At the end of the 1970s, one young reporter bears witness to the final days of Australia’s whaling industry. Thirty years after the last whale was captured and slaughtered in Australia, this incisive account tells the very human story of the characters and events that brought whaling to an end. This fair and balanced account portrays the raw adventure of going to sea, the perils of being a whaler, and the commitment that leads activists to throw themselves into the path of an explosive harpoon. Accompanied by a wonderful photographic record of the time, this is the action-packed history of a town reliant on whaling dollars pitted against a determined band of protesters.
About the Author
Chris Pash is a former editor, a writer, and an executive in the news and information industry.
"Given that whaling seems to be an eternally controversial issue it is a huge compliment to ex-journalist Chris Pash that he has managed to find an objective middle path in this engrossing story of the first Greenpeace campaign in Australia." —Sydney Morning Herald
"[Pash] captures the shift in the public mood that made whaling morally unacceptable . . . Carrying the emotional freight of the story are intriguing characters on both sides, such as the Frenchman known as the Phantom." —The Age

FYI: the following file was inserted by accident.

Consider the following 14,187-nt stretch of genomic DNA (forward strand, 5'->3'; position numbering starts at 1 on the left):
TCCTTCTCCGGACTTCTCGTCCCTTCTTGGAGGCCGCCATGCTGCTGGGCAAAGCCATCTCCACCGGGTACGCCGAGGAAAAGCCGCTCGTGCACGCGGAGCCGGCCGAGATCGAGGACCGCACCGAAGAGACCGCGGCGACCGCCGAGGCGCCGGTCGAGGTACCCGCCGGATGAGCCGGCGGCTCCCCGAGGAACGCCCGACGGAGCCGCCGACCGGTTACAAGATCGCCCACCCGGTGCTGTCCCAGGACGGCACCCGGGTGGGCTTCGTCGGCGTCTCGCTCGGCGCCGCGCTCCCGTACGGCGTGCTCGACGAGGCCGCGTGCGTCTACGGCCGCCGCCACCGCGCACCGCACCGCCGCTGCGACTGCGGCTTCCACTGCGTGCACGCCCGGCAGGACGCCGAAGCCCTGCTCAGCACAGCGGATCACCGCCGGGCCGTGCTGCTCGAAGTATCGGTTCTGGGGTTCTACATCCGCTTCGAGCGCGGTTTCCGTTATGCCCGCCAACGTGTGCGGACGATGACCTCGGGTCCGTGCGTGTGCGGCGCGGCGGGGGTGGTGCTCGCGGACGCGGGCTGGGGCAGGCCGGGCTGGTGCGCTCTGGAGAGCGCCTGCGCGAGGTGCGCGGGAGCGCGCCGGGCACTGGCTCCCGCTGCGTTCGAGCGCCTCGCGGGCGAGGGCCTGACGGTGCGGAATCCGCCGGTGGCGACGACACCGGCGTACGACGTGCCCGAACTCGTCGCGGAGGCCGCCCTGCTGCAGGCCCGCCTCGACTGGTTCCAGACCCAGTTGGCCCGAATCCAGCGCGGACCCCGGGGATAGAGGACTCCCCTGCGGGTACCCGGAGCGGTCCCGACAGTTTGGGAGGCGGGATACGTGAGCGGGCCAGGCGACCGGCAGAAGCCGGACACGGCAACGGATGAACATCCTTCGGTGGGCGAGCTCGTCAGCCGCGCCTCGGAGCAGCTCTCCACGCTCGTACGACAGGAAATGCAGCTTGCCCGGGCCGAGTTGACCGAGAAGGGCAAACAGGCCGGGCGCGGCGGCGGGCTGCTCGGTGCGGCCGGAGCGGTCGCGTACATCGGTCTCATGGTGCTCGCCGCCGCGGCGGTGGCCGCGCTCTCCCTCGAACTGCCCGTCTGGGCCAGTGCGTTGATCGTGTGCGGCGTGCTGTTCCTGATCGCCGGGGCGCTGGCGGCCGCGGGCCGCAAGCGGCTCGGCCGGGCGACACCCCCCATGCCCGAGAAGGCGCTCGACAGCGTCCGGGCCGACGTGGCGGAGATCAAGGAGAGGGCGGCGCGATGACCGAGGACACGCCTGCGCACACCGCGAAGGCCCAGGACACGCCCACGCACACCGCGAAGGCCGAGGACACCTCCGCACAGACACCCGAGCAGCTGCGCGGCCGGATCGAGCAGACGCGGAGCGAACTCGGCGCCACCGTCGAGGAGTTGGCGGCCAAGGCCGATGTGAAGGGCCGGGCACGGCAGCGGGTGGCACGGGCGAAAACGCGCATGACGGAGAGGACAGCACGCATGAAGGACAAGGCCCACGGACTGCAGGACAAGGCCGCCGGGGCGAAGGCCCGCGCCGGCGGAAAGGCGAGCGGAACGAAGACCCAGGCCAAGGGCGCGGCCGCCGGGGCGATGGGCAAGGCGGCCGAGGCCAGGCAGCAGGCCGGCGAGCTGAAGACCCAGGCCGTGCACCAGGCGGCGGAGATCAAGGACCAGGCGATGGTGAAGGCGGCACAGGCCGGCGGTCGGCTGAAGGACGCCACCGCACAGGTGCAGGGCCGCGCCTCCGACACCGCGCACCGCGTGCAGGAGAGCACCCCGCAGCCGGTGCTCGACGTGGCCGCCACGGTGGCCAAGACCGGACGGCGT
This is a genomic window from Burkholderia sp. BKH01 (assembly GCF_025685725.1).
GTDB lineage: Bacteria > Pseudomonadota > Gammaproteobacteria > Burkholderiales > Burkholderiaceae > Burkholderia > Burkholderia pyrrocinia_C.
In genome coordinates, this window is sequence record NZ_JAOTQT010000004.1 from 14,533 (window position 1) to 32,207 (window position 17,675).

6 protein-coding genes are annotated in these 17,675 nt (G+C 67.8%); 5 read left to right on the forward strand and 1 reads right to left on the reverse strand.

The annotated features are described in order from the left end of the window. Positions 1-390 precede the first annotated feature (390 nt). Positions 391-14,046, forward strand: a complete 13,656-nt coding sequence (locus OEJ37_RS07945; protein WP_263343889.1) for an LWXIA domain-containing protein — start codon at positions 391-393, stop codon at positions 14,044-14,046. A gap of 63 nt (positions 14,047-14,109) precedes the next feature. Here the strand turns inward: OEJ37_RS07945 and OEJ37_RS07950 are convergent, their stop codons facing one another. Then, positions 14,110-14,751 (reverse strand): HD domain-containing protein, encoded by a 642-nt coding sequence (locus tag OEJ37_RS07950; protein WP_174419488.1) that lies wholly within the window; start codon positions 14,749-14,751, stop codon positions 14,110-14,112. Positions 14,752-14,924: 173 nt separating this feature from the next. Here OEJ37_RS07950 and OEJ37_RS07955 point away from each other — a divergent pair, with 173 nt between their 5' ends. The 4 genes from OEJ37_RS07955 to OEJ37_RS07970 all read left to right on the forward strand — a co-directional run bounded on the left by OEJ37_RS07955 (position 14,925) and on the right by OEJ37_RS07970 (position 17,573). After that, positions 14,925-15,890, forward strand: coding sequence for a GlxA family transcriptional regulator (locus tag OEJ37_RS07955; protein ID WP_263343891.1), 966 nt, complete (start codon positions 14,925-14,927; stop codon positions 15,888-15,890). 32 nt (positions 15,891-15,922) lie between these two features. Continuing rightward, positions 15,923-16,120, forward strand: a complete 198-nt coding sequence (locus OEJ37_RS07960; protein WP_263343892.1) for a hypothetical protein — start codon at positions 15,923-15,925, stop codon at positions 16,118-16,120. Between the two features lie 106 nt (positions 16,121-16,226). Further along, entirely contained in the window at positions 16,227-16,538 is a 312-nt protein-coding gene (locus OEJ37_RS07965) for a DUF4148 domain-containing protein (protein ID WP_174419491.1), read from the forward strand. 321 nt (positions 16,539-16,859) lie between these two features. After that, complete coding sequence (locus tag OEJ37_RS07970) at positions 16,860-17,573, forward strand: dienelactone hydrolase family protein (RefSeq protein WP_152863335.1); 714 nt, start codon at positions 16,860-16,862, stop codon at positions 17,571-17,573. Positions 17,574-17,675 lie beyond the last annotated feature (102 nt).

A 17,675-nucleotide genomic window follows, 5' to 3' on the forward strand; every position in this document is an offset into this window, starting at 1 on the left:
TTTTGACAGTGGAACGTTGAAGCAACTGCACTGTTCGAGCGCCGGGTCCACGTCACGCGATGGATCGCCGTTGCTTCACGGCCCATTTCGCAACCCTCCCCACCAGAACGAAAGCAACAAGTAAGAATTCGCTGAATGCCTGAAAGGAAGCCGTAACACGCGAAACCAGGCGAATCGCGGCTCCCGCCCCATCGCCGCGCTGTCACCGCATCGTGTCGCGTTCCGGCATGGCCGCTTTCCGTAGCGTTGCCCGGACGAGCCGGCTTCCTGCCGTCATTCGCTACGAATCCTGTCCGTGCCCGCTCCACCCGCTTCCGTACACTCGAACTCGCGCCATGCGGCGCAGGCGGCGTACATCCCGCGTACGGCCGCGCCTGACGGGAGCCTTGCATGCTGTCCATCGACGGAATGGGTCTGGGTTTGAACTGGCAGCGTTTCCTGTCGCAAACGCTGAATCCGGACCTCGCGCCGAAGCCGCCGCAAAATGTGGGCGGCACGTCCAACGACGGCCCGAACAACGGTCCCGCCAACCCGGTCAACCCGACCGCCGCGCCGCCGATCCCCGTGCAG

"Chris Pash portrays the campaign—the first direct Greenpeace action in Australia—as a tale of high drama in the Southern Ocean, with protesters risking their lives in little rubber dinghies as they attempt to obstruct the whaling vessels." —Bookseller+Publisher
"A timely reminder of how far we’ve come since the days of routine slaughter, of how hard conservationists fought to bring it to an end, and how vigilant we must be in making sure that the dark days of whaling are behind us forever." —Tim Winton, author, The Turning: Stories
"An important contribution to Australian history and to the protection of whales. From a historical perspective, it chronicles the people and events which created Greenpeace in Australia and it also seeks to understand the minds and thinking of those who hunted whales in Australia." —Steve Shallhorn, CEO Greenpeace Australia Pacific
"Thoroughly researched and presents a fair and balanced account . . . vividly replays the events of that time. It is a history book, yes, but it's also a darn good read." —The Sound Telegraph